Germanwings pilot suicide: Steps to prevent this from happening again (+video)
The copilot flew the Germanwings Flight 4U9525 into the mountains after the pilot was deliberately locked out of the cockpit. The security measures put in place to stop 9/11-style hijackings may have been the fatal flaw that prevented the other pilot from regaining control.
The investigation into Germanwings Flight 4U9525 took a disturbing turn on Thursday when French authorities announced that the captain of the doomed flight was intentionally locked out of the cockpit in the final minutes before the fatal crash that killed 150 people.
What's known about the crash is now focusing attention on two potential flaws in airline systems: cockpit security and pilot psychological evaluations.
French public prosecutor Brice Robin, who cited evidence from the the flight's voice recorder, claimed the co-pilot, who was identified as 28-year-old Andreas Lubitz, ignored the captain pounding on the door in the last eight minutes of the flight and "voluntarily" sabotaged the flight, according to the Guardian. Lubitz could be heard breathing right up until the point of impact, meaning that he had not lost consciousness from the cabin becoming depressurized. He failed to respond to the captain trying to break down the door and launched the five-minute override of the captain's access code when the captain attempted to re-enter the cockpit, according to Lufthansa CEO Carsten Spohr.
In a press conference Mr. Spohr, confirmed that the flight crash was likely a suicide/homicide, and that the airline would review its policy regarding maintaining a certain number of crew members in the cockpit at all times. Spohr also said that the airline's psychological screening process for pilots would be reviewed, while maintaining he had full confidence in the process.
On Thursday, Canada and Germany's biggest airlines, including Lufthansa and Air Berlin, as well as low-cost European carriers Easyjet and Norwegian Air Shuttle announced new rules requiring two crew members to always be present.
Since Sept. 11, 2001, commercial airline passenger aircraft installed a mechanism on the door with a passcode to prevent a hijacker from entering the cockpit. On the aviation forum airlines.net, one commenter, who writes under the screen name CALTECH and says that he has been working with US airlines since 1985, wrote that there was nothing the crew locked out could have done to regain control of the aircraft.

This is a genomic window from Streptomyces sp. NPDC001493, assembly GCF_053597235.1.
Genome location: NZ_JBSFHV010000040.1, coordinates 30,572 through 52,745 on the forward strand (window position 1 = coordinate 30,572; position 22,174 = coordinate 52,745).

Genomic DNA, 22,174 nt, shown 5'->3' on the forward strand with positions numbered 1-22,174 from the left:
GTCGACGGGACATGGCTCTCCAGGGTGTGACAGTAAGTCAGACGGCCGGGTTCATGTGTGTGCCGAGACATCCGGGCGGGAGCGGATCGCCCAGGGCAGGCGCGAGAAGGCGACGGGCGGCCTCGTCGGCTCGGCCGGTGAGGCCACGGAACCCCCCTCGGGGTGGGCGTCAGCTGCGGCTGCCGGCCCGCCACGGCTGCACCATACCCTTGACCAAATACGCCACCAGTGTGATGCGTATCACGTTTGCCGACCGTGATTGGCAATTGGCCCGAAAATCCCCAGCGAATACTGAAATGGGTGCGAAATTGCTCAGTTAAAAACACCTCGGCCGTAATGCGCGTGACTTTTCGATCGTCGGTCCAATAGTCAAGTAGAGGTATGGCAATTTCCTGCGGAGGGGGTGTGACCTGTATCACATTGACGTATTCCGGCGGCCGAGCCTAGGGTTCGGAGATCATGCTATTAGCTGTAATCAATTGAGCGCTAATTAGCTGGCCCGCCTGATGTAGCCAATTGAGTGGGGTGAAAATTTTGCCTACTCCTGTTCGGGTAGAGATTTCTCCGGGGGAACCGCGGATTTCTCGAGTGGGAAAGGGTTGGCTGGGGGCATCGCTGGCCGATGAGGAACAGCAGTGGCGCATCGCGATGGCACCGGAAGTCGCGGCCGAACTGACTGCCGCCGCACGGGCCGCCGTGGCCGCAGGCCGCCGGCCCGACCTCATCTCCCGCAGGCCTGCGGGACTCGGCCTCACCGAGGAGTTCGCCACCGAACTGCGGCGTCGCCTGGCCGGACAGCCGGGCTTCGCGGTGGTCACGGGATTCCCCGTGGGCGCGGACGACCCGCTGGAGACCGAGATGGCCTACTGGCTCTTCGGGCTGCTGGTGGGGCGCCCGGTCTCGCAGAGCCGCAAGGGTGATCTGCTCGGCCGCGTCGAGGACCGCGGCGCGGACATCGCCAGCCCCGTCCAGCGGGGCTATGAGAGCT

All it takes is for someone in the cockpit to move the switch to 'LOCK' and the keypad, routine and emergency access are disabled for a period of time, time enough for what happened. You can not get access to the cockpit if the someone inside the cockpit does not want you in. No override is possible. No code will override the person in the cockpit. Even the escape hatch routine has to be performed from inside the cockpit.
For instance, in the United States, the Federal Aviation Administration (FAA) requires pilots to receive psychological evaluations as part of their annual physicals, as well as requiring them to disclose any mental health issues they may be facing in addition to any medication they take. Then, any potential red flags are passed on the FAA flight surgeon.
"I flew for over 20 years. I don't think I had any further in-depth psychological screening from the FAA," former pilot Mark Weiss, a CNN aviation analyst, told the network. "The most that would happen would be, the FAA examiner would ask me, 'How is everybody at home? Things going okay?'"
Mr. Weiss says that instead of the FAA conducting in-deph psych evaluations, these screenings are done more so by the airline when a new pilot is hired and is then left to the doctors performing the subsequent physicals.
In 2012, Clayton Osbon, the 49-year-old captain of a New York-to-Las Vegas flight, started ranting about a bomb aboard and screamed, "They're going to take us down!" A co-pilot locked him out of the cockpit and guided the plane to an emergency landing in Amarillo as passengers wrestled Mr. Osbon to the floor. He was carried off the plane and taken to a hospital. JetBlue told the Associated Press that Osborn had suffered a "medical situation."
This current approach to evaluating the pilots' mental wellbeing may get revised in the coming months following the Germanwings crash, which now appears to be a tragic combination of one man acting on his own and the best-intended cockpit safety features thwarting the pilot from regaining control of the aircraft. Prophetically, a similar scenario was postulated by 2014 Popular Mechanics story, following the disappearance for Malaysia Airlines flight 370 – which as not yet been found.